Page:A tour through the northern counties of England, and the borders of Scotland - Volume I.djvu/151

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[139]

a guide from the former place, who conduced us through Tissington, (remarkable for the ancient family seat of the Fitzherberts', now Lords St. Helens, who have resided there since the end of the fourteenth century) Bradburn, and Hopton—a village planted in the bottom of a deep valley, embowered in wood, and guarded by lofty grey rocks, under whose projecting heads the cottagers have built their little crouching dwellings. Here the rage of alteration has just destroyed a fine old mansion-house, the ancient residence of the Gell family, (which planted itself here in the reign of Elizabeth) whose descendant is the present lord of the manor, and occupier of the house now erecting on the scite of its predecessor. By this gentleman, the new road to Matlock, from Hopton has been made, and quaintly christened the Via Gellia; an affectation, however, that may be pardoned, as it contributes much to the enjoyment and comfort of the traveller, conducting him through a shorter, more agreeable, and convenient road than the former one.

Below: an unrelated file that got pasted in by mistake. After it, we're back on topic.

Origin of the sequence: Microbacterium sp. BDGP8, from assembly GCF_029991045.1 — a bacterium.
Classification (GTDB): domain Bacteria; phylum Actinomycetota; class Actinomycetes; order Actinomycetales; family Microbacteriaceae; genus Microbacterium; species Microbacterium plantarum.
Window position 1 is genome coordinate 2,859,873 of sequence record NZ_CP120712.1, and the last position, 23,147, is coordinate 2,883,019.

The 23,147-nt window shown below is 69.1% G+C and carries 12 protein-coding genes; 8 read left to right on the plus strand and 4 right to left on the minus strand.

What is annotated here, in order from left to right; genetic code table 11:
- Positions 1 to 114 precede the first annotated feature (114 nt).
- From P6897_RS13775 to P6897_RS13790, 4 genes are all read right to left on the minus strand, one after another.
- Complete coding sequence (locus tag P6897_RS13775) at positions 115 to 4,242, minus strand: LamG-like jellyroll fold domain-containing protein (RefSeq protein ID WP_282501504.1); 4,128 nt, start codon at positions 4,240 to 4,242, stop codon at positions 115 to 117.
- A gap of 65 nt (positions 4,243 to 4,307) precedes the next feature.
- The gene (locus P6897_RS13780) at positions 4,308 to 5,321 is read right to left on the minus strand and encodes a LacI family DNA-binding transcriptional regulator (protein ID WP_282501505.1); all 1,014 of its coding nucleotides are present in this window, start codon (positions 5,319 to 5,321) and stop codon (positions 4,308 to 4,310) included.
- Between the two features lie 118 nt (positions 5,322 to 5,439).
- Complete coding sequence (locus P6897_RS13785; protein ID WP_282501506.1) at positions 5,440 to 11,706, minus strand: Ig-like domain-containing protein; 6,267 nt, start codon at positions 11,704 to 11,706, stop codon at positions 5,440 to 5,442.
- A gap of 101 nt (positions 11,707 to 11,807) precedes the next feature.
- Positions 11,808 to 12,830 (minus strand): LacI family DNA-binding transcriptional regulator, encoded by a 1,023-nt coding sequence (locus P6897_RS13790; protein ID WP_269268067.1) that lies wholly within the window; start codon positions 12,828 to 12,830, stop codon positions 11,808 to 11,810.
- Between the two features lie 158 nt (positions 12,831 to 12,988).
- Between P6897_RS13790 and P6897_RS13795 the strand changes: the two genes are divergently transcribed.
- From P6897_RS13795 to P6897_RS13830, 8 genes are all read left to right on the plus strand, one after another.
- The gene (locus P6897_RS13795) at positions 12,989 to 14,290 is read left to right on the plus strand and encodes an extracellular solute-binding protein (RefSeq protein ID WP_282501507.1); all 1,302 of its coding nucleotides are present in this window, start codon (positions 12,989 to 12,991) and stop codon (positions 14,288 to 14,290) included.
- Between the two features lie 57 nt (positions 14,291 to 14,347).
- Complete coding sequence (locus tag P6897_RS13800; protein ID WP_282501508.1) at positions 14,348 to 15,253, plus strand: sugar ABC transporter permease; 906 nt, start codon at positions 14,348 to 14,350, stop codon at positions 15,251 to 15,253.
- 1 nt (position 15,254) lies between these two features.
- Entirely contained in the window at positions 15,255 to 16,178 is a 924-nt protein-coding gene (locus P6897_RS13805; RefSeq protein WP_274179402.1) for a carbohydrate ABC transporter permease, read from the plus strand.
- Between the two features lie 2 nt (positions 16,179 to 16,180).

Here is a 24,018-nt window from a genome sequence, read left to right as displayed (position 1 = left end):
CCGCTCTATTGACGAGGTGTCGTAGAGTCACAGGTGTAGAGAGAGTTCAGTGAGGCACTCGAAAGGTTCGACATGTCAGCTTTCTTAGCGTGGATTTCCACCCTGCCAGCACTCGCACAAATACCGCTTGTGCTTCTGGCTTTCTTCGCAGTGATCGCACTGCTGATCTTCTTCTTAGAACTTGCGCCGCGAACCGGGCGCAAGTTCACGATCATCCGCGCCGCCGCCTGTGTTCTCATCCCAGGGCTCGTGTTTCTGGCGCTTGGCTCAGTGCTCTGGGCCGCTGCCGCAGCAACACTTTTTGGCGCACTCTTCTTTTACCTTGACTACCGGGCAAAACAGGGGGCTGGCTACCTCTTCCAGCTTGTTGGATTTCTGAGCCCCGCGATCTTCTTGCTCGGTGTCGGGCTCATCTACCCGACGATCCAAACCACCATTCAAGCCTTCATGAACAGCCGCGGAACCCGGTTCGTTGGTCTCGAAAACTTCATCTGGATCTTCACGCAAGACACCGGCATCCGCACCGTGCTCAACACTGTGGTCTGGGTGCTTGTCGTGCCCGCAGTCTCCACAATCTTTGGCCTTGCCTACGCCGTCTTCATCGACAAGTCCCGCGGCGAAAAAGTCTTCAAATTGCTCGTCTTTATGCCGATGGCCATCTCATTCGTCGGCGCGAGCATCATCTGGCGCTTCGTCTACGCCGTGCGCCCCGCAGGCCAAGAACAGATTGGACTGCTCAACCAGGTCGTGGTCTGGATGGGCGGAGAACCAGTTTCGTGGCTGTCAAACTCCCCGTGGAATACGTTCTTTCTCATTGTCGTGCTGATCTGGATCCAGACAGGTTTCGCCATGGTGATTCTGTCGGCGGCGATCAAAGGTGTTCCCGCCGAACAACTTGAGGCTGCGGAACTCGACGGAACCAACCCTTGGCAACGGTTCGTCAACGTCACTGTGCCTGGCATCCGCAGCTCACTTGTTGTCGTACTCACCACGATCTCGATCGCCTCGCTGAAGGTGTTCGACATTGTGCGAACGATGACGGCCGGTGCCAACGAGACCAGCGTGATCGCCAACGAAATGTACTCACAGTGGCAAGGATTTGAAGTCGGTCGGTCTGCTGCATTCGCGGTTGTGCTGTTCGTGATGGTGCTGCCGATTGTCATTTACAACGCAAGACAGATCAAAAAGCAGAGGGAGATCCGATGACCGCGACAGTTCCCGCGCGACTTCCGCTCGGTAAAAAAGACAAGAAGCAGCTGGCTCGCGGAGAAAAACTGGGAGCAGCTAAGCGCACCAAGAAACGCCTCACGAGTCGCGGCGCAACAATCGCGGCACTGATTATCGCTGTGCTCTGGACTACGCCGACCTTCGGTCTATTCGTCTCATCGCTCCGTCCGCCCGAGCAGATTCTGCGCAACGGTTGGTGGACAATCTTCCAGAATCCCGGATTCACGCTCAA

Having again reached the turnpike, we wound down a gradual descent of two miles, through a narrow vale of peculiar scenery; grand sweeps of wooded hills on each side, and a river leading its babbling waters to the right of the road.